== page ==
They Grow On Trees


Why Scraps Of Paper?

I'm not that old. I'm on that edge between the Mellenials and Gen-Xers. Which generation do I belong to? Well, like any good Gen-Xer, I say, "Pff, you can't tell me who I am."  And like a good Mellinial, I said, "I can be anything I want to be."  

Anyway, I'm old enough to look back and realize that some things I thought were just weird things I liked when I was a kid, are, in fact, a deep part of my soul.  

My life is literally filled with scraps of paper that I have saved. I like to write quotes and moments and ideas down on scraps of paper. "Because someday I'll do something with them." 

And I like to make art of out paper, and then it hurts my soul to throw away the scraps because when I look at it, it looks like a pile of raw material, not a pile of garbage. 

And so, my house, like my brain, is an utter disaster.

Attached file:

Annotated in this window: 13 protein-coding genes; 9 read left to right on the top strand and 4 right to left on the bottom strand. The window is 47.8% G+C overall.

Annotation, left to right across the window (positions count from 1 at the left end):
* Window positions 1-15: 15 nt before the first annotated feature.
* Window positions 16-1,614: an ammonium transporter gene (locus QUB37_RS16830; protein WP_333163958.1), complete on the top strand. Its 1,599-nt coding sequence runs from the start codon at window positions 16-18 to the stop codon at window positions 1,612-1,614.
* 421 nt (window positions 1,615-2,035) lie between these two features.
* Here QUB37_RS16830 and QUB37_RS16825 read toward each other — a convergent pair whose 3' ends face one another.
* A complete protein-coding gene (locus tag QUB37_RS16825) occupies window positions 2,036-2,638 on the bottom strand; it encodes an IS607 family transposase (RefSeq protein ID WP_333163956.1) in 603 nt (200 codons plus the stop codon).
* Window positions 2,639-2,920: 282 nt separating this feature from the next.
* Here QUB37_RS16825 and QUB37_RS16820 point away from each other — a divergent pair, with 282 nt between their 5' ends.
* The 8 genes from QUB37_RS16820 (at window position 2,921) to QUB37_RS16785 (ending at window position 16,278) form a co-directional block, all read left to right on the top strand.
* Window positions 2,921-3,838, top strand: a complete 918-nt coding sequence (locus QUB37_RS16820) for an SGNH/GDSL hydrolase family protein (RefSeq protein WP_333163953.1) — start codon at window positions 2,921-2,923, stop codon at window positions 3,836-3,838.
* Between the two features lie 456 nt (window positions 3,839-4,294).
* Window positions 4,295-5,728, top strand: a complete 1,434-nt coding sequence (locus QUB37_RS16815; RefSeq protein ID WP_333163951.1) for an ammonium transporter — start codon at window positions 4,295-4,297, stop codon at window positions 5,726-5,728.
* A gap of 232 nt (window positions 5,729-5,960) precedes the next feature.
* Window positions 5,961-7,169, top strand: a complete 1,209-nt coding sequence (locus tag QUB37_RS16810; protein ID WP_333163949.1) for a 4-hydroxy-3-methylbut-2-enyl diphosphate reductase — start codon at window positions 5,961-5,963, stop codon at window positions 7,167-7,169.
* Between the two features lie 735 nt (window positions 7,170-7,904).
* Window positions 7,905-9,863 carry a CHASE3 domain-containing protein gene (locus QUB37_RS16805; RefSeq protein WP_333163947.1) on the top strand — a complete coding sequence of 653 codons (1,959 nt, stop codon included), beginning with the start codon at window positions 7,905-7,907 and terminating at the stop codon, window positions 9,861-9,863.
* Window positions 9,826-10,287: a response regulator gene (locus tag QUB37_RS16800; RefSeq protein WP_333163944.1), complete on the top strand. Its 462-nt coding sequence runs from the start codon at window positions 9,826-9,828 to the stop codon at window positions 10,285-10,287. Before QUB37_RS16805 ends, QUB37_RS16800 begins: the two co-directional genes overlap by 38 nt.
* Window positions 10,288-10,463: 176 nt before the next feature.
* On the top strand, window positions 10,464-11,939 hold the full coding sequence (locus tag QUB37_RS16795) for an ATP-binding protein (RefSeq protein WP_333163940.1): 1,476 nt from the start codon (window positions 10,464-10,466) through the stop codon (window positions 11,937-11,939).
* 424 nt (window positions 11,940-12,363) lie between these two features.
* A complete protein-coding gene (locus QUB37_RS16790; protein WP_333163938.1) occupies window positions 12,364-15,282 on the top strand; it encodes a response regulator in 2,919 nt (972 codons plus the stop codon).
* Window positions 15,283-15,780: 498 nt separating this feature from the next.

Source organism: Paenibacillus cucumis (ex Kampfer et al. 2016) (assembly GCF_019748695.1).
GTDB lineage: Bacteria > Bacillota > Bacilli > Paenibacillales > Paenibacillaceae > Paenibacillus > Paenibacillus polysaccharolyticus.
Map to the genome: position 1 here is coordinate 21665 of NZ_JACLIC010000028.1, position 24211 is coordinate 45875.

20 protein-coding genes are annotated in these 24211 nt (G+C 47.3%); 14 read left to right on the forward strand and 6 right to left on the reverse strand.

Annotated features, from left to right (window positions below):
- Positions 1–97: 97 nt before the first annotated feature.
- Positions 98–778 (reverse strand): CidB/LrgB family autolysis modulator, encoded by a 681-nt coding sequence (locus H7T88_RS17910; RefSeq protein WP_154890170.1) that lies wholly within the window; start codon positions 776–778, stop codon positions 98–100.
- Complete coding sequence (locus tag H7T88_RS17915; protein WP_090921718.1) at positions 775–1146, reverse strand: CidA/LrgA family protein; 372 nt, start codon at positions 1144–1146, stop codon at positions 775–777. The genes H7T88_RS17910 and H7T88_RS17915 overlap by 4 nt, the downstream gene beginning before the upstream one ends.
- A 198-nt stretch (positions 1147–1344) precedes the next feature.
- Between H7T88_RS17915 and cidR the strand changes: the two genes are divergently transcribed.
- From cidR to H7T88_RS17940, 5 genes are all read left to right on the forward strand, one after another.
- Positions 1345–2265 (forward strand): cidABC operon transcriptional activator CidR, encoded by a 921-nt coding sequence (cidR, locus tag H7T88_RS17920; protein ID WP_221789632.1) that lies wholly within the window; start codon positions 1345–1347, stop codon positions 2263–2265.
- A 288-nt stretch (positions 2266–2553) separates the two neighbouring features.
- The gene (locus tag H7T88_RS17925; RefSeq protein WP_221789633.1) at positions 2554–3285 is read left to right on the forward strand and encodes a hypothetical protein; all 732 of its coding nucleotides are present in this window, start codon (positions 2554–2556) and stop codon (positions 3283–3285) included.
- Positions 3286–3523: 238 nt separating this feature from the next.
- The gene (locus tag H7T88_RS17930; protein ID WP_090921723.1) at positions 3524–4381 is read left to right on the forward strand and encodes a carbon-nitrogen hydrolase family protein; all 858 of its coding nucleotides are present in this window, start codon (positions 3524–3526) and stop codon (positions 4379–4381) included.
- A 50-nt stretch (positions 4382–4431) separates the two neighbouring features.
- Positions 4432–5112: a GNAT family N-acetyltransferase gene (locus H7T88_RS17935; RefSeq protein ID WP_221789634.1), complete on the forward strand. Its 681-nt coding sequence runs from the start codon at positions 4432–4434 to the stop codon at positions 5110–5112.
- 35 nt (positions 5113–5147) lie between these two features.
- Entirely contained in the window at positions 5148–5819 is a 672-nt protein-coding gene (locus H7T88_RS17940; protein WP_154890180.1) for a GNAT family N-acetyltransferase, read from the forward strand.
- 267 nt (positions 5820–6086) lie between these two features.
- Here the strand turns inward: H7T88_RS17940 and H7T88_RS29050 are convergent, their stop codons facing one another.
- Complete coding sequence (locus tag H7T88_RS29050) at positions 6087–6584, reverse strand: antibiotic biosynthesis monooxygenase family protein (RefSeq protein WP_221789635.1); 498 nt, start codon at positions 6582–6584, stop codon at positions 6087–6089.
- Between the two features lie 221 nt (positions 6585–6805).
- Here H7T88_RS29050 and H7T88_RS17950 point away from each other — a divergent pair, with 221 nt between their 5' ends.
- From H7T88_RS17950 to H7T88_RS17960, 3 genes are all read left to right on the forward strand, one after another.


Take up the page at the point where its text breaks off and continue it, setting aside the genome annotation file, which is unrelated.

If you've helped me move, then you've probably carried boxes and boxes of journals, unorganized paper notes, and lots and lots of "raw material."  

It's humiliating to be me, but it's been long enough now that I have realized I have to work with what I have, not just wish I was different.

I was in a book discussion group recently with a long-time friend who went on a tirade about how some people assign meaning to every little thing and she said something like, "Not everything has to mean something.  Somethings can just BE." I just sat there silently thinking 1) she is really going to be annoyed with my website. 2) I'm really glad we're friends. Because she is, of course, right.  I think it's good to be friends with people who aren't exactly the same as you are. 

Still, (with apologies to my friend), I add this final thought: Aside from the literal scraps of paper that I love, it is a metaphor for the way I feel about what matters in life: It is something so every-day it could easily be dismissed. Not the best, but not garbage, if you're willing to work with it. And I just cannot resist the urge to do something creative with it.